Ep. 56: The Thing (1982)

Welcome to our 4th Annual Holiday Spooktacular.  This year, Nate and Ryan discuss John Carpenter’s The Thing, a 1982 horror flop that has become a bona fide classic.  Listen as they discuss what has made The Thing into such a beloved film and how it has aged over the past 35 years.  This is also Can We Still Be Friends first John Carpenter movie, and we were glad to have the chance to celebrate another master filmmaker.

Is The Thing one of your go-to horror movies?  What are your thoughts on it?  Where does it rank among horror movies?  Where does it rank among Kurt Russel movies?  How long was it before you slept soundly after that stomach bit off those hands?  Let us know!

Ep. 55: Starship Troopers

Nate and Ryan continue their unofficial tour through 1997 by watching director Paul Verhoeven’s divisive sci-fi cult classic, Starship Troopers.  Joined by guest (and Starship Troopers fan) Dan Wartsbaugh, Nate and Ryan try to find out if this is a scathing, brilliant satire, skewering the tropes of violence-worshiping blockbuster action flicks, or a dumb, dumb, dumb, dumb, silly violence-worshiping blockbuster action flick.  The movie’s stock has certainly risen in the 20 years since its release, as many critics have revisited the movie and praise Verhoeven’s incisive anti-war spin on Robert Heinlein’s pro-military novel.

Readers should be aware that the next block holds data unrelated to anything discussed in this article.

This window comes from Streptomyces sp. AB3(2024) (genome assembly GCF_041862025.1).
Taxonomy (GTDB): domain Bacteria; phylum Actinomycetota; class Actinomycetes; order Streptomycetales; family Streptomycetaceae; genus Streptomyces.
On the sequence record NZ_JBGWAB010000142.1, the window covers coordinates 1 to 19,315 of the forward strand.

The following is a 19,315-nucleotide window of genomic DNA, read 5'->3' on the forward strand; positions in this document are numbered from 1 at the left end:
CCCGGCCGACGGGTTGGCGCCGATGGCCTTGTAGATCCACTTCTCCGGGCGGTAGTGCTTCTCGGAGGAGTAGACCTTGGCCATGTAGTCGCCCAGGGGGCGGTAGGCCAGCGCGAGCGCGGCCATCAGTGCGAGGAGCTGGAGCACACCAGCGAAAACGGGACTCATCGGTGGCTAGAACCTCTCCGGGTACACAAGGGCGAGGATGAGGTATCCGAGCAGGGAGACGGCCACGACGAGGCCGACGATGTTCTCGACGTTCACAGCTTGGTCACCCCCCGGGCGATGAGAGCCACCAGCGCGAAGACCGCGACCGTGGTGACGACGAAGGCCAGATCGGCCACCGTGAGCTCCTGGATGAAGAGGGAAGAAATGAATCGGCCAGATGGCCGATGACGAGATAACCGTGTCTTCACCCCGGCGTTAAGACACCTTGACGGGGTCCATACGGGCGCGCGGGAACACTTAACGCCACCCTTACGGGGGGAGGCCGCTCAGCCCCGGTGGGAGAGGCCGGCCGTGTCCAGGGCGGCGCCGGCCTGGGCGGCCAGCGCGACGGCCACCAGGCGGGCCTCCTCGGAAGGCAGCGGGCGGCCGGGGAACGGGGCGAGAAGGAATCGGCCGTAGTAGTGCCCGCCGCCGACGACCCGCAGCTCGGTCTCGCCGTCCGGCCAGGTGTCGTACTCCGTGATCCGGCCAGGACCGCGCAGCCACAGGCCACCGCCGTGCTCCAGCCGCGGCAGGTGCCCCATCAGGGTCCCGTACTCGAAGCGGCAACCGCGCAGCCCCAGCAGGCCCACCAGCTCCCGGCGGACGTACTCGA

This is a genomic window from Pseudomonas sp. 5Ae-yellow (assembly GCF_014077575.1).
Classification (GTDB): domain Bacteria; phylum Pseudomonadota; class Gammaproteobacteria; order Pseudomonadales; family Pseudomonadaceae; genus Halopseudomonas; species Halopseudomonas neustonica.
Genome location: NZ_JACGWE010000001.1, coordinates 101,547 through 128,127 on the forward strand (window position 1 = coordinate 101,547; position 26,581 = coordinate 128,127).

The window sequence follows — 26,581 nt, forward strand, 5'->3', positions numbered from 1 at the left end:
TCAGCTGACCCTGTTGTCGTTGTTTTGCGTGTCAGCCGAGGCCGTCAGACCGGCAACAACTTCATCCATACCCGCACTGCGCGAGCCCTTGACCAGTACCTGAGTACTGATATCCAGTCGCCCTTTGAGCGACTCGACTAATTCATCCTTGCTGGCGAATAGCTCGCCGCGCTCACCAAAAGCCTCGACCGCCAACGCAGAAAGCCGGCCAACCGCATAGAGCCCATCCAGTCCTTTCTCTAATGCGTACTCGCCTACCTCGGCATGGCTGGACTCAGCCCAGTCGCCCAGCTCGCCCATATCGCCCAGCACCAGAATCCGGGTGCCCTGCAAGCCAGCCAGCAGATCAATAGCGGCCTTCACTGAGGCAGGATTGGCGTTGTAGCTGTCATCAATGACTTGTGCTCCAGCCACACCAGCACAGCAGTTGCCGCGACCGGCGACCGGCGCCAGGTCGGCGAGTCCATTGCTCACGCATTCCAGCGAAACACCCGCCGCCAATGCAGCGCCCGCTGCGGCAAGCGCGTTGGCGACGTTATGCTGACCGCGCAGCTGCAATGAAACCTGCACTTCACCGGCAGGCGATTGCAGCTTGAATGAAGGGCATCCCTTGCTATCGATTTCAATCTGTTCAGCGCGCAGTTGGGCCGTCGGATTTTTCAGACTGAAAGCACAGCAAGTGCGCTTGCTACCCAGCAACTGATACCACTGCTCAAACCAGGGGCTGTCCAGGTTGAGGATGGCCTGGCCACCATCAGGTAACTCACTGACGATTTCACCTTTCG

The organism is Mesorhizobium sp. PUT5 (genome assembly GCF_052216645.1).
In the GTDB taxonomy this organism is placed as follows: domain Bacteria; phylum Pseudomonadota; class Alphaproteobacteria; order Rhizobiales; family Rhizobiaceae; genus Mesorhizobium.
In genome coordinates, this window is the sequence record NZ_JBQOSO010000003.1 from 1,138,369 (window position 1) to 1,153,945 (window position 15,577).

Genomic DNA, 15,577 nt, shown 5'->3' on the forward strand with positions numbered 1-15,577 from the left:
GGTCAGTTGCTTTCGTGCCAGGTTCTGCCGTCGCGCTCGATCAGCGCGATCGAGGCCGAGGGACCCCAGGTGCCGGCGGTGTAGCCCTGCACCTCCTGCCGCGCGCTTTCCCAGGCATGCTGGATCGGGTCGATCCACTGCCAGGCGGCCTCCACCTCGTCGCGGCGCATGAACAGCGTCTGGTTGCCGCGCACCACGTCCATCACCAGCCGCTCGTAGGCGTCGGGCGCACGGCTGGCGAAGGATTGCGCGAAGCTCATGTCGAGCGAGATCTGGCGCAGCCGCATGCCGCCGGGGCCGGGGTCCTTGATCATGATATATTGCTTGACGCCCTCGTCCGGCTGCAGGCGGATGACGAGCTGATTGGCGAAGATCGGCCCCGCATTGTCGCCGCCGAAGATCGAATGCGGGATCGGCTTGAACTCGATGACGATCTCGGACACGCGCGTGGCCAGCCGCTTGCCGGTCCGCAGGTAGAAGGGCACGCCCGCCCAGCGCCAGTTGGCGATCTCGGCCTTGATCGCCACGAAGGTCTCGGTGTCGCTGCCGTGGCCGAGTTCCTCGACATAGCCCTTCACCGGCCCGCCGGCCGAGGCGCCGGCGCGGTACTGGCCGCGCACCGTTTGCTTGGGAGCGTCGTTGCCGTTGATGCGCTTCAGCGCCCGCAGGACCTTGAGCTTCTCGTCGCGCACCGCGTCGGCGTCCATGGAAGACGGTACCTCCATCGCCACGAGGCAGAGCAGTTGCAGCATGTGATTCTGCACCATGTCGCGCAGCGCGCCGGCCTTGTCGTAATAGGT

But are claims of a satiric vision enough?  What are your thoughts on Starship Troopers?  Has your mind changed over the years?  How much schlock can be forgiven in the name of satire?  Is it ever not cool to watch alien bug explosions?  Let us know!

Ep. 54: Wayne’s World and Austin Powers

For most of the ’90s, Mike Meyers’ catchphrases were repeated ad nauseam everywhere from dorm rooms to boardrooms (We’re guessing.  We weren’t in a single boardroom in the ’90s, but you get it).  With Wayne’s World celebrating its 25th anniversary and Austin Powers celebrating its 20th, Nate and Ryan decided to watch both in their first ever Can We Still Be Friends Double Feature!

While watching movies you loved in middle school is always a risk, the lasting impact Meyers has had on comedy is always worth a revisit.

What’s your history with these movies?  After 20 years, is Dr. Evil funny?  Why has Wayne’s World become a classic?  Let us know!

Mentioned in this episode…

Hollywood Reporter’s oral history of Austin Powers

Sound Opinions interview with Penelope Spheeris

The Weird Origins of “That’s What She Said”